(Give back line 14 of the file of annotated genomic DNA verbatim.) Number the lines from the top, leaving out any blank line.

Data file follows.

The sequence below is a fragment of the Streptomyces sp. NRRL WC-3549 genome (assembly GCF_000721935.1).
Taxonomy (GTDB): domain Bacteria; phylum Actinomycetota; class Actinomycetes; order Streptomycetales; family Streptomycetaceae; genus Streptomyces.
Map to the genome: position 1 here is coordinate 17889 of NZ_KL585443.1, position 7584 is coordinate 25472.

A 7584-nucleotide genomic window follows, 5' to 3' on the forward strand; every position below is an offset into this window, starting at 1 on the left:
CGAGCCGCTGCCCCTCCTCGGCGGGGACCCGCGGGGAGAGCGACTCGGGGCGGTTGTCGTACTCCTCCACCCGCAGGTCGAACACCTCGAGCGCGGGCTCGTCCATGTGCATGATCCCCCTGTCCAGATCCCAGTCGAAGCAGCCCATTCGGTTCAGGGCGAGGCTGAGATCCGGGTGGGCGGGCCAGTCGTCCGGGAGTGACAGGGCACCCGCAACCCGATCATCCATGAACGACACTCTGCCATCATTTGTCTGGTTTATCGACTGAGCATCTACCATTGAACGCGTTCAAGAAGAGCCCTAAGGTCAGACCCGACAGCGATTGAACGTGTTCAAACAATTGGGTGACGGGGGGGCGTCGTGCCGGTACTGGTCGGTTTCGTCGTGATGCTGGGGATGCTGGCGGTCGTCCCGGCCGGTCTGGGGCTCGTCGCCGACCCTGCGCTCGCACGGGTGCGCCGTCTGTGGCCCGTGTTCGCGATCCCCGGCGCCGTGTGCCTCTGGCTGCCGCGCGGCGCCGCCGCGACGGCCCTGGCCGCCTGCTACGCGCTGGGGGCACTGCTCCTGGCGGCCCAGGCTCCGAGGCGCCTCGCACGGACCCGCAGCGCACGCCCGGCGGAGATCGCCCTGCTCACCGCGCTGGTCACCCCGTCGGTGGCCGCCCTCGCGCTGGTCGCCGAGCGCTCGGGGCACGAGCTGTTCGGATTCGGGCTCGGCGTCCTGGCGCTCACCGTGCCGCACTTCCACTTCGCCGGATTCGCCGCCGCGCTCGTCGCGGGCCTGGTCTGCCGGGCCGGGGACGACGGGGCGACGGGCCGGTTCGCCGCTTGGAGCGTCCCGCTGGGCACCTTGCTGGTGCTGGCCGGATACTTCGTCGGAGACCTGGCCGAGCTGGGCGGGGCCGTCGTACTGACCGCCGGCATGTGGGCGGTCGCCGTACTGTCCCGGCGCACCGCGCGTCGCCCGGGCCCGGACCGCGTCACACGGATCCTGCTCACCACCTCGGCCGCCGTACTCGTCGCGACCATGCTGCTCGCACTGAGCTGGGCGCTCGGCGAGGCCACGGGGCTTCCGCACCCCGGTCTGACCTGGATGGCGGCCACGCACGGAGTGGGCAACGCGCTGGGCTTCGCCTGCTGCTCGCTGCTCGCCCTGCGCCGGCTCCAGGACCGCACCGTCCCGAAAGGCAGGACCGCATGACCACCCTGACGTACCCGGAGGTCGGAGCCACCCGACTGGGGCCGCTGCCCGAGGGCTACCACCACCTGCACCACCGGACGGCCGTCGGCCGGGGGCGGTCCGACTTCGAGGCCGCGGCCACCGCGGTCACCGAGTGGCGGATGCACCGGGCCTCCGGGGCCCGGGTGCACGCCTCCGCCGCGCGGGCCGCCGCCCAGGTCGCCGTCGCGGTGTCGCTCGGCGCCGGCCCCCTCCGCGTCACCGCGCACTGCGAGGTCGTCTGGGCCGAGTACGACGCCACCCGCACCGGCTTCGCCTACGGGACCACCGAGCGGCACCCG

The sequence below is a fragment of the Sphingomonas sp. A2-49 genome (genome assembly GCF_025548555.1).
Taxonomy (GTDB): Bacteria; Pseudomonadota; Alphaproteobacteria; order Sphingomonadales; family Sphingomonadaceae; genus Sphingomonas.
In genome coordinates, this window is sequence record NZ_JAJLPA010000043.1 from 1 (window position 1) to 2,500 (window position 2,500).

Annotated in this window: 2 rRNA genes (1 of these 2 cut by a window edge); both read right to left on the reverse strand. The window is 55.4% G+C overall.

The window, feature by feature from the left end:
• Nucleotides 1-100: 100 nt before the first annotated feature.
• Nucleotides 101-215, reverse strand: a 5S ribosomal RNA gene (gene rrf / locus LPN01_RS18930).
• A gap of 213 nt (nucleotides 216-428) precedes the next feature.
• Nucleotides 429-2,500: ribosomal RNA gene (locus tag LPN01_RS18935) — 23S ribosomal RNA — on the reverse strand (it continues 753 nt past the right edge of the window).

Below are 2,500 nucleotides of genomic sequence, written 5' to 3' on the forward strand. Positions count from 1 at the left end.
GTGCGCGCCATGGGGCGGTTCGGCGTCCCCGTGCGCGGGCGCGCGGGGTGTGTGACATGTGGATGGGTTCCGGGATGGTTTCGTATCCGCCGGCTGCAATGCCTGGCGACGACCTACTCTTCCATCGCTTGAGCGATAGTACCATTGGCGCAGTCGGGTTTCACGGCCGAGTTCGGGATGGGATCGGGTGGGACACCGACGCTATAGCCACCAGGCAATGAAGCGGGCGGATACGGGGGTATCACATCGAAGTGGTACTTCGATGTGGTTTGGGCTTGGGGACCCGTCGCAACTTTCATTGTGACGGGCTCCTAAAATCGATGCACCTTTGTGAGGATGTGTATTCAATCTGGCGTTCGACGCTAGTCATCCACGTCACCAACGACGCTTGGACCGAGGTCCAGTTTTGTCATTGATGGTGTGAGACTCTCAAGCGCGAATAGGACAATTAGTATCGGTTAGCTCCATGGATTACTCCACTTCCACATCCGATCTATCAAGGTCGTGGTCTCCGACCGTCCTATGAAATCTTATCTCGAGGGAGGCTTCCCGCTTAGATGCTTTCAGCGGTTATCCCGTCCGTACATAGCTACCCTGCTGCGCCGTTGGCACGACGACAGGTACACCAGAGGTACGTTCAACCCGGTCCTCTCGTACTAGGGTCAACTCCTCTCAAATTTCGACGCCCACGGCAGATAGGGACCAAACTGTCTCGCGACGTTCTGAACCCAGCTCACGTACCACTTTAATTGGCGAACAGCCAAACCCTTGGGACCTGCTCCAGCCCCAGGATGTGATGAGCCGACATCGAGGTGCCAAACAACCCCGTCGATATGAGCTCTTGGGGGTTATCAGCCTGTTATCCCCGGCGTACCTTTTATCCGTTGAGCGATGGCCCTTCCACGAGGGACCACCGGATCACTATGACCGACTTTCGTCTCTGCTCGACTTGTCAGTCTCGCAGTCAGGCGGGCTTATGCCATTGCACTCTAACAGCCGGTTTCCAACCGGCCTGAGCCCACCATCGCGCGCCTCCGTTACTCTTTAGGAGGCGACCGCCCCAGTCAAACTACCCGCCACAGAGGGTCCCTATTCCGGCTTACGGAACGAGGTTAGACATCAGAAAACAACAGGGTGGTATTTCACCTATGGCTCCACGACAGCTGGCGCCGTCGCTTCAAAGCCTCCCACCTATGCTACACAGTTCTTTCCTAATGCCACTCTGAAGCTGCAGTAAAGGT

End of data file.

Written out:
• Nucleotides 429-2,500: ribosomal RNA gene (locus tag LPN01_RS18935) — 23S ribosomal RNA — on the reverse strand (it continues 753 nt past the right edge of the window).